As to KY. I quite obviously think its stupid to simply take issue with the fact that I take issue with something and will goad you every time you fail to bring anything to the discussion beyond your opinion on my opinion. You wanna simply poke? Maybe bring your A game, cause so far your pretty weak sport. Hows that tone reflecting for ya? I'm not here to be your friend, but that doesn't mean I'm not nice enough to let you know where you go wrong.
As I expected. You want to be condescending to people and then act like you don't. I have no desire to make any kind of list for you. I previously stated my opinion on trainer kites as did others. Nothing good enough for your superiority complex, so why bother. My game may be weak because I don't care to play the game, but your self awareness is seriously lacking. Oh yea, thanks for the concern, but I won't look to you to figure out where I go wrong.

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Re: What is the value of traing kites? I don't get it.

Postby joriws » Thu Aug 13, 2015 7:14 am

Why trainer kite has to be 2 or 3 lines on previous 4 pages of text? I've full 4-line depower trainer kite just for the reason that I can teach my friends and kid how kite with depower is handled and flies, how you backstall it for reverse flying etc, all big kite tricks..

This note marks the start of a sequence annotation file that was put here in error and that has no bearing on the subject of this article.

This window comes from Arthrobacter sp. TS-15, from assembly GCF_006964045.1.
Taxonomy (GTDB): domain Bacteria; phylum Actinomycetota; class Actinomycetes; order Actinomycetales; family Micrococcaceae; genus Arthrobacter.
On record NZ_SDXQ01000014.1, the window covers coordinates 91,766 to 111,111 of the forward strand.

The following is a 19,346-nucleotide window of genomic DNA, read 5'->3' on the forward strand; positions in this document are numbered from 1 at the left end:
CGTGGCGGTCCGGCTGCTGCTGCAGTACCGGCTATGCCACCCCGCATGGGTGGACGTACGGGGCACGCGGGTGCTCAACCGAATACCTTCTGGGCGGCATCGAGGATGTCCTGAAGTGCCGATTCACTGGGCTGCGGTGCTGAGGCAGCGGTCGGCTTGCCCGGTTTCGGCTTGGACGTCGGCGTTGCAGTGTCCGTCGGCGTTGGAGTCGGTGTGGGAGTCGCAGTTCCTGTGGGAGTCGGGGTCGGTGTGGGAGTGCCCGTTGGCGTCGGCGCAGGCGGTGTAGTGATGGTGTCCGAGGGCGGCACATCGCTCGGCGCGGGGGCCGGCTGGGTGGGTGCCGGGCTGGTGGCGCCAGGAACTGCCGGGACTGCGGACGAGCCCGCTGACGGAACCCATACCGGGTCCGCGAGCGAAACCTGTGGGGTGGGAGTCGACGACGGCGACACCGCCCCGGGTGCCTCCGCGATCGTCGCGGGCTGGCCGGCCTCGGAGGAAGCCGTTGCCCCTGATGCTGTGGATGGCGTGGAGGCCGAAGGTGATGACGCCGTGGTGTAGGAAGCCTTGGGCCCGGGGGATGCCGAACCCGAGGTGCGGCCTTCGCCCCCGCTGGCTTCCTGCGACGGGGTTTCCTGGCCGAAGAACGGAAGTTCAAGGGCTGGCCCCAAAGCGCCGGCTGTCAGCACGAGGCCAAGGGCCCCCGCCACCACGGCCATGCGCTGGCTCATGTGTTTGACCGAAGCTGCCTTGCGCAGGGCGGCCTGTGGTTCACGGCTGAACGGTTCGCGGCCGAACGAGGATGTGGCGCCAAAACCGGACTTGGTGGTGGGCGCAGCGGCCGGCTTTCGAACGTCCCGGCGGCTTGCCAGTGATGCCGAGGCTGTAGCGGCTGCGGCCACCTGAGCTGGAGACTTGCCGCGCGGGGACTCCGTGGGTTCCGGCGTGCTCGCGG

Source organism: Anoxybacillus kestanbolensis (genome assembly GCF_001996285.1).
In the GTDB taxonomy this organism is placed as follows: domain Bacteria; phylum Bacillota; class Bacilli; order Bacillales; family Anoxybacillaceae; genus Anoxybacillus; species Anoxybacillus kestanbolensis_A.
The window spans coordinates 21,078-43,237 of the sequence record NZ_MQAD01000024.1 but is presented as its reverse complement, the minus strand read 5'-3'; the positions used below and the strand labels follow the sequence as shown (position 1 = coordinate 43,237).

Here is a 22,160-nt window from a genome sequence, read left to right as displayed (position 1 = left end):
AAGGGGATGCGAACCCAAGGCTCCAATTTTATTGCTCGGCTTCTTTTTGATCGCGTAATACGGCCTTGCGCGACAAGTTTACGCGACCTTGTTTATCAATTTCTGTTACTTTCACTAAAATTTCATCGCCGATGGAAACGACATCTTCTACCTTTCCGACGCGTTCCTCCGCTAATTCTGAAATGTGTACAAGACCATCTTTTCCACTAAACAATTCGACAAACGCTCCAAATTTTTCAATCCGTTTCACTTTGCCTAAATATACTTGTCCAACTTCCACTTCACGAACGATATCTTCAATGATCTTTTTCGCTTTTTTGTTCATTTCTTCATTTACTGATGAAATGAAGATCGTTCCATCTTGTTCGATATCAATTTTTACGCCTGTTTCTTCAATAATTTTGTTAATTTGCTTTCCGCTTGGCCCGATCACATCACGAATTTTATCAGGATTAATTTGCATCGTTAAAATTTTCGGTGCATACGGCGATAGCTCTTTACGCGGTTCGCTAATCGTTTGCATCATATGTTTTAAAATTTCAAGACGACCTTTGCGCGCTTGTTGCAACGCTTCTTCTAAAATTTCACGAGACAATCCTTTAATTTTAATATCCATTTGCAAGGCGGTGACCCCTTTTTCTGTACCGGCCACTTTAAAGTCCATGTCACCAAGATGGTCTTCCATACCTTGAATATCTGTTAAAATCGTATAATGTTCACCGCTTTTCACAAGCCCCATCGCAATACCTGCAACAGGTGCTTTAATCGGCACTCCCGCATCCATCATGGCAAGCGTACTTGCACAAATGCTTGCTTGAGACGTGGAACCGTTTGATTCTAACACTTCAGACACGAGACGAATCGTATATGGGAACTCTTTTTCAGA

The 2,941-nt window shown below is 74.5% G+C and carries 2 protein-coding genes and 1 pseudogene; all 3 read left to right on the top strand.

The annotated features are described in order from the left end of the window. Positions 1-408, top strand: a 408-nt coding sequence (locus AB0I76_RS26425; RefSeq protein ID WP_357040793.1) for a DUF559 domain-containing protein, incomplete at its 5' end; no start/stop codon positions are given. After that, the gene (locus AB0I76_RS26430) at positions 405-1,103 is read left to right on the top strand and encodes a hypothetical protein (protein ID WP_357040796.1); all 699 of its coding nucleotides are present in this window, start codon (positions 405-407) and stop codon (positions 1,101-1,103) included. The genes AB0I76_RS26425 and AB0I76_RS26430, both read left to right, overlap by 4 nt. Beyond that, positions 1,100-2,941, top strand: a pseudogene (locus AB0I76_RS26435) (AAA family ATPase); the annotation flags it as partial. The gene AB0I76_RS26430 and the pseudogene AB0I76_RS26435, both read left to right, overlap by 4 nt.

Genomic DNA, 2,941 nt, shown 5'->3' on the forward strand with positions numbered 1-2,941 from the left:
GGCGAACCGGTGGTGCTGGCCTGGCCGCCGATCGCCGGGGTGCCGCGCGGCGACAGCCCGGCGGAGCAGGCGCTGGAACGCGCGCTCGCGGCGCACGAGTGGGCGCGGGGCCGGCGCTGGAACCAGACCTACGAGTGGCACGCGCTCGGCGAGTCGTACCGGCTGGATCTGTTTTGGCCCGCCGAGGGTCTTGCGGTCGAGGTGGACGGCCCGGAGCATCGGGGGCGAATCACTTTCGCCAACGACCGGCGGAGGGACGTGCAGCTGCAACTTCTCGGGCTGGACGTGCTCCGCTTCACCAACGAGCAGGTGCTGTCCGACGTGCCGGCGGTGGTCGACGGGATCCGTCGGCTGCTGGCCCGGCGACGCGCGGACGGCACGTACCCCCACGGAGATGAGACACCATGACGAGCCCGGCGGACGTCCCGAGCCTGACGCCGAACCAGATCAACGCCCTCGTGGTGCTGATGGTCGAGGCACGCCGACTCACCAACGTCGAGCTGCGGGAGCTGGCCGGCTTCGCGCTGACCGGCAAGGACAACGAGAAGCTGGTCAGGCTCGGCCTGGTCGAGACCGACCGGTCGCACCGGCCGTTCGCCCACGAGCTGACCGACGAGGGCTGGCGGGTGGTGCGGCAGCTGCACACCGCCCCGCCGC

For learning how to steer a kite in the sky, also much cheaper two line stunt kites can be used. And with advanced stunt kites takes you much higher on kiteflying skills compared to power kites.

https://www.youtube.com/watch?v=87JvCGMC514

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Re: What is the value of traing kites? I don't get it.

Postby alamos_kiter » Thu Aug 13, 2015 7:20 am

joriws wrote:Why trainer kite has to be 2 or 3 lines ...
Because those are the common small open cell foils, which are cheap (i.e. a Peter Lynn 2m is around 130€), easy handling, and you can slam them into the ground as often as you please. They also have enough power in 20kn to give you a real work out and drag you around.